Untangle From The Social Media Comparison Trap – 5 Reminders & Five Quick Fixes


The Comparison Game. Supported by Social Media. Fueled by You.

We are all so very guilty of being a pawn in the comparison game.

Don’t lie to yourself. Let’s cut that crap right off the bat. Everyone plays this game. There’s no winner, just losers. No reward. Only wasted time and energy gaping over someone you’ll never be. Someone you don’t really want to be. But that’s the beauty and terror of social media. We get to have an eye on everyone’s life, and when you’re spending a good chunk of your day hearing about other people’s accomplishments, it can be tiring on your heart.

Your sitting at your desk with a pile of bills on the right side and a to-do list as long as a Delta runway on the left. It includes things like: clean the gutters, wash the car, take Susie to ballet, file taxes. There’s not even an inch of space to jot down, “write 2,000 words” or “create a story board for my new SciFi Fantasy series.” And yet, as you’re drowning in your real life problems: your cousin is getting married, your sister just won a new award for her art gallery in the city, your old friend from High School got her Masters degree in some science major you can’t even pronounce.

And you can’t help but think…Wow, my life is shit. 

It’s the game talking. Whispering in your ear that your life is somehow second best to theirs. I’ve been guilty of this since my first Myspace account in middle school. It’s almost inevitable. Lately I’ve been working on untangling myself. I’m breaking free. (Cue High School Musical dance sequence.) Slowly but surely I have put down the dice and walked away from the table. I avoid the warm glow of the slot machines. I’m keeping away from the game, because I know at the end of the day, it’ll just leave me empty. Here’s how you can quit too:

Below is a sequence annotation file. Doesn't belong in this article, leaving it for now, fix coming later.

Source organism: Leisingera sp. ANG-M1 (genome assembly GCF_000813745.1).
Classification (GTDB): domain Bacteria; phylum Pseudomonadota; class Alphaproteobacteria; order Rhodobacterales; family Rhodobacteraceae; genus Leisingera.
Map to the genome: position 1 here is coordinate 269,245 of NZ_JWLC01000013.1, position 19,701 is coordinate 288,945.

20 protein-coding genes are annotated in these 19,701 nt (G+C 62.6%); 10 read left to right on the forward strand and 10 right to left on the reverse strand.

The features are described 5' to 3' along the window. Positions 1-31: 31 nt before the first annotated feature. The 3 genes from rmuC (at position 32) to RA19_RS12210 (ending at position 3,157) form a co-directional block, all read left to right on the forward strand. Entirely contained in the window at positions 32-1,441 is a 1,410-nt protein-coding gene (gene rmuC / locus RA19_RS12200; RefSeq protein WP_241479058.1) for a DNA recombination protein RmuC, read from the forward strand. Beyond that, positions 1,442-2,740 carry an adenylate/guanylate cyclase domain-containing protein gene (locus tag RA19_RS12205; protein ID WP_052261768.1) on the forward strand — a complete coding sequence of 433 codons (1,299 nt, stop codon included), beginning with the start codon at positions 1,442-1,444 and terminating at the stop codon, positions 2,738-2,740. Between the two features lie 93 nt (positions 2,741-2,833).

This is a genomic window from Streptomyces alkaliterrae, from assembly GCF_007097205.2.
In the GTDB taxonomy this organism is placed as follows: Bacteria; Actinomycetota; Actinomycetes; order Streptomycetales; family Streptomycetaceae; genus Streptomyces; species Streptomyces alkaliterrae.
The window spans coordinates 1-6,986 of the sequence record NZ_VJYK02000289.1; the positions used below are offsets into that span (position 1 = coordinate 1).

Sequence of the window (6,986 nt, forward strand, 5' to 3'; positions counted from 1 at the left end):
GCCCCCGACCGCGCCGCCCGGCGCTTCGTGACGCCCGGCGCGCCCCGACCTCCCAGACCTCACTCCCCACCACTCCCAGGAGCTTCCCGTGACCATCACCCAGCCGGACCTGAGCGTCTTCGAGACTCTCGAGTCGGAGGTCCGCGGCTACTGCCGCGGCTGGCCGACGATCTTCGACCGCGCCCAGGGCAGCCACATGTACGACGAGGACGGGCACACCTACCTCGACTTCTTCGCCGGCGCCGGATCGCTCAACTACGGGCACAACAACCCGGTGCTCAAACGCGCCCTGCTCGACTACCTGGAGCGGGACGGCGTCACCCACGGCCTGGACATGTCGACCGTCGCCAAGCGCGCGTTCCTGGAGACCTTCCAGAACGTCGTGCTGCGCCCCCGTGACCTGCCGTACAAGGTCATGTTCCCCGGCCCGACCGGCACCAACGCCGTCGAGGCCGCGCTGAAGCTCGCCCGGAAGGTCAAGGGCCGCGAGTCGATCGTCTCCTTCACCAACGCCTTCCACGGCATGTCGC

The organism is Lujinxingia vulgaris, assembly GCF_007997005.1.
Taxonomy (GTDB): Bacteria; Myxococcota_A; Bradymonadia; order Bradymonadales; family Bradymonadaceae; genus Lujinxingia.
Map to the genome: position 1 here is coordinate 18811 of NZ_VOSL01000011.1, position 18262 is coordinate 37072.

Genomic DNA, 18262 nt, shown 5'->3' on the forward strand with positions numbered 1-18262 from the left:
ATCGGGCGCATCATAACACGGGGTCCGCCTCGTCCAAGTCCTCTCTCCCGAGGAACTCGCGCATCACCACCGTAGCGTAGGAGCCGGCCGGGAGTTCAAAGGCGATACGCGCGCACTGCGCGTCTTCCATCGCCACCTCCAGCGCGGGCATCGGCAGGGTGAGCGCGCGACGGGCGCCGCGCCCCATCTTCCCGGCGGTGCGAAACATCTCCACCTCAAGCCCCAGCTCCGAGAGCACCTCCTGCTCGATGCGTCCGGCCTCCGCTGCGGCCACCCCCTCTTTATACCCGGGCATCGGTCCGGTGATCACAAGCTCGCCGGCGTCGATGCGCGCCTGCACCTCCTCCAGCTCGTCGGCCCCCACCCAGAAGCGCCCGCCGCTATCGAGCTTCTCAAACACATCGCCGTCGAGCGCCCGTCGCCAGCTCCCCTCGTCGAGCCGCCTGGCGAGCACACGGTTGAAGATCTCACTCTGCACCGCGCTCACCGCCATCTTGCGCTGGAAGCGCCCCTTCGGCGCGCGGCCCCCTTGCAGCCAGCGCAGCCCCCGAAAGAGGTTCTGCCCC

5 Things To Remember:

  1. Hardships make you stronger | Sometimes it feels like everyone else in the world has it so much easier than you do. Try saying that out loud. Almost instantly, you’ll realize how ridiculous you sound. The struggles you’re going through, no matter how grand, will make you stronger. My kryptonite is seeing other people my age (I’m 24) be handed things by their parents on a regular basis. My parents have their own financial struggles, and even if my Dad had Kanye West’s bank account, he still wouldn’t give me any freebies. Because he knows I’m better off.
  2. It’s a huge waste of time | Easy as that. The more time you spend comparing, the less time you’re spending actually reaching your own goals. You’re letting others take your success away from you, piece by piece.
  3. Everyone’s playing the game | The handful of people you’re always envying are probably comparing themselves to someone else. And those people are comparing themselves to airbrushed celebrities who know that even their reality is a fantasy. It’s a never ending cycle that you have the power to cut.
  4. You should be happy for them | Are you to the point now where big news events just make you edgy and bitter? Wouldn’t it be so much lighter on your heart if you could just be happy for others and move on? Yes, it would. My Mom told me once when I was very young that when I felt jealous of someone, I should tell them. I should admit it out loud and tell the person what I was jealous of, because holding on to those feelings can rot you from the inside. I’ve practiced this many, many times, and it works. It’s easy for young people to live life with a big green jealousy monster on their back, but why? What good does that do you?